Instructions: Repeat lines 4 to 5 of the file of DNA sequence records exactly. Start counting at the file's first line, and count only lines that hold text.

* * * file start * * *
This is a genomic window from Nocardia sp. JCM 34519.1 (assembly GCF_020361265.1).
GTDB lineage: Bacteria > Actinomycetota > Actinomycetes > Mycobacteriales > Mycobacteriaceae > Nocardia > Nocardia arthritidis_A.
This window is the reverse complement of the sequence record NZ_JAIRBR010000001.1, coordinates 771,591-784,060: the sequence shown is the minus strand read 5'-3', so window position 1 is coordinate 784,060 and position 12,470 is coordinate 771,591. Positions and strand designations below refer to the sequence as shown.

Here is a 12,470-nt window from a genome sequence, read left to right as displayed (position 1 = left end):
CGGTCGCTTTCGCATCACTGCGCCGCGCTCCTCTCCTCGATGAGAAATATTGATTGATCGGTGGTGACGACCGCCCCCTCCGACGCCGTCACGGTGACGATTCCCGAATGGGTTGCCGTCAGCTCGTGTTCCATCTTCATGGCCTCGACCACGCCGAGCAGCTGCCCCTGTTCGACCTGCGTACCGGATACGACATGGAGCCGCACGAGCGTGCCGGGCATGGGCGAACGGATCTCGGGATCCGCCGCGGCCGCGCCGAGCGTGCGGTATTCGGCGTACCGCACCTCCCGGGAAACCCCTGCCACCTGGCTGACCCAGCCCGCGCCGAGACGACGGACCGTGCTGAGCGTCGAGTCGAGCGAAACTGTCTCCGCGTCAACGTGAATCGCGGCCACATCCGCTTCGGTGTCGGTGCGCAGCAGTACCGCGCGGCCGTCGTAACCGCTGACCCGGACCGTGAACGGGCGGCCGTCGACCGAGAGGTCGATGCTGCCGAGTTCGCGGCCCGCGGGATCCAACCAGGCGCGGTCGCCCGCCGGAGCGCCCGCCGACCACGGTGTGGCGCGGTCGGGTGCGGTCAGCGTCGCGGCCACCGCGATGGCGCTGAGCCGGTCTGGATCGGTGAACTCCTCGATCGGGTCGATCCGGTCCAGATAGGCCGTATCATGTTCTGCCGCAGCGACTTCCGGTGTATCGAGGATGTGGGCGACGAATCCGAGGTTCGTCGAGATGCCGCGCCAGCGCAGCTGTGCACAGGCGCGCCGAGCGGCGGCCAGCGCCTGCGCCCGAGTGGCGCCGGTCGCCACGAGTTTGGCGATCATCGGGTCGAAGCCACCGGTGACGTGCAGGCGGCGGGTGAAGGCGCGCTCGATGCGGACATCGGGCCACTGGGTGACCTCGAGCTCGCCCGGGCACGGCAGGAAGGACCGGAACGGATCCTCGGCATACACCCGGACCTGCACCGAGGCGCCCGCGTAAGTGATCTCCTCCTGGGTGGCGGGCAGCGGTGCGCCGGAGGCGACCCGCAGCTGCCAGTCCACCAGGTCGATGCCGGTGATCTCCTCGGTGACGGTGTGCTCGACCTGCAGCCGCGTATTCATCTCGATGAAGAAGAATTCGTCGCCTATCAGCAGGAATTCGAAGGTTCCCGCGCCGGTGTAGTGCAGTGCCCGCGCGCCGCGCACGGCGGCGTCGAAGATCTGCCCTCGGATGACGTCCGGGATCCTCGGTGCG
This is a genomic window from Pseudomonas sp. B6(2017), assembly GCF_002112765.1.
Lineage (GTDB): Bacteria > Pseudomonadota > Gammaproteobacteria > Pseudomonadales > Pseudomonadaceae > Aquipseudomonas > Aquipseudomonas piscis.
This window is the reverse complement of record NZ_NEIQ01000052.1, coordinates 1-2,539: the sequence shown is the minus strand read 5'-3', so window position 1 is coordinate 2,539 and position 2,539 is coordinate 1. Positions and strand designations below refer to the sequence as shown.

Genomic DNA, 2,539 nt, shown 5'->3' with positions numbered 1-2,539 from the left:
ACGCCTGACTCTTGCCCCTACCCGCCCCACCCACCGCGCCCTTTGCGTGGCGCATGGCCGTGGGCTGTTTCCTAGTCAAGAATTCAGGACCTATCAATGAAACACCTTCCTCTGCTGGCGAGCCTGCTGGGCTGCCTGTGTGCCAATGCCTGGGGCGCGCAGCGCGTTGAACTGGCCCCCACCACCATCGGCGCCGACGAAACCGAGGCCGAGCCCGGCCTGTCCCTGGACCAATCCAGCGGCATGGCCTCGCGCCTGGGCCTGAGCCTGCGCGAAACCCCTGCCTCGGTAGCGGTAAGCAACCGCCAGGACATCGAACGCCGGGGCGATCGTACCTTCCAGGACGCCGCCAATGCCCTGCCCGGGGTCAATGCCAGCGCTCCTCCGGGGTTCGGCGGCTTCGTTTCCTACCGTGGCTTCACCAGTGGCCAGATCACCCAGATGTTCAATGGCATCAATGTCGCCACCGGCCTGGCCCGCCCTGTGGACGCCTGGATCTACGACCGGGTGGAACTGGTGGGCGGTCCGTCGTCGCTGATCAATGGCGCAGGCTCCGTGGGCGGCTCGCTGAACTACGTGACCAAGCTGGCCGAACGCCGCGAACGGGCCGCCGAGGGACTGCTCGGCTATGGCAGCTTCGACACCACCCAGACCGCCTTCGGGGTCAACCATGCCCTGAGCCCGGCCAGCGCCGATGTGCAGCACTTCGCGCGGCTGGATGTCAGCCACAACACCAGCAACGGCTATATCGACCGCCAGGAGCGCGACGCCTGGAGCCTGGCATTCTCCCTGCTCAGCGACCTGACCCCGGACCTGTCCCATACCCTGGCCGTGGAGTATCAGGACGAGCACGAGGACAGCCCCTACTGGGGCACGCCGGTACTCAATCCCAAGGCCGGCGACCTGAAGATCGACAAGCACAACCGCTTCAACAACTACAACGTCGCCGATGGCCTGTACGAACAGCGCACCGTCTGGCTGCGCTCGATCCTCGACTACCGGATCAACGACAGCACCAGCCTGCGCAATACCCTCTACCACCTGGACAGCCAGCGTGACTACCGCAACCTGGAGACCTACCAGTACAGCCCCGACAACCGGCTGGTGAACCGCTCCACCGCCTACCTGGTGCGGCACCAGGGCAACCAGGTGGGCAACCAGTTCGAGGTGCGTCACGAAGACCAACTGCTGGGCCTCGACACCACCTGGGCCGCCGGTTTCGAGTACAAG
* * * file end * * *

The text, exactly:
Here is a 12,470-nt window from a genome sequence, read left to right as displayed (position 1 = left end):
CGGTCGCTTTCGCATCACTGCGCCGCGCTCCTCTCCTCGATGAGAAATATTGATTGATCGGTGGTGACGACCGCCCCCTCCGACGCCGTCACGGTGACGATTCCCGAATGGGTTGCCGTCAGCTCGTGTTCCATCTTCATGGCCTCGACCACGCCGAGCAGCTGCCCCTGTTCGACCTGCGTACCGGATACGACATGGAGCCGCACGAGCGTGCCGGGCATGGGCGAACGGATCTCGGGATCCGCCGCGGCCGCGCCGAGCGTGCGGTATTCGGCGTACCGCACCTCCCGGGAAACCCCTGCCACCTGGCTGACCCAGCCCGCGCCGAGACGACGGACCGTGCTGAGCGTCGAGTCGAGCGAAACTGTCTCCGCGTCAACGTGAATCGCGGCCACATCCGCTTCGGTGTCGGTGCGCAGCAGTACCGCGCGGCCGTCGTAACCGCTGACCCGGACCGTGAACGGGCGGCCGTCGACCGAGAGGTCGATGCTGCCGAGTTCGCGGCCCGCGGGATCCAACCAGGCGCGGTCGCCCGCCGGAGCGCCCGCCGACCACGGTGTGGCGCGGTCGGGTGCGGTCAGCGTCGCGGCCACCGCGATGGCGCTGAGCCGGTCTGGATCGGTGAACTCCTCGATCGGGTCGATCCGGTCCAGATAGGCCGTATCATGTTCTGCCGCAGCGACTTCCGGTGTATCGAGGATGTGGGCGACGAATCCGAGGTTCGTCGAGATGCCGCGCCAGCGCAGCTGTGCACAGGCGCGCCGAGCGGCGGCCAGCGCCTGCGCCCGAGTGGCGCCGGTCGCCACGAGTTTGGCGATCATCGGGTCGAAGCCACCGGTGACGTGCAGGCGGCGGGTGAAGGCGCGCTCGATGCGGACATCGGGCCACTGGGTGACCTCGAGCTCGCCCGGGCACGGCAGGAAGGACCGGAACGGATCCTCGGCATACACCCGGACCTGCACCGAGGCGCCCGCGTAAGTGATCTCCTCCTGGGTGGCGGGCAGCGGTGCGCCGGAGGCGACCCGCAGCTGCCAGTCCACCAGGTCGATGCCGGTGATCTCCTCGGTGACGGTGTGCTCGACCTGCAGCCGCGTATTCATCTCGATGAAGAAGAATTCGTCGCCTATCAGCAGGAATTCGAAGGTTCCCGCGCCGGTGTAGTGCAGTGCCCGCGCGCCGCGCACGGCGGCGTCGAAGATCTGCCCTCGGATGACGTCCGGGATCCTCGGTGCG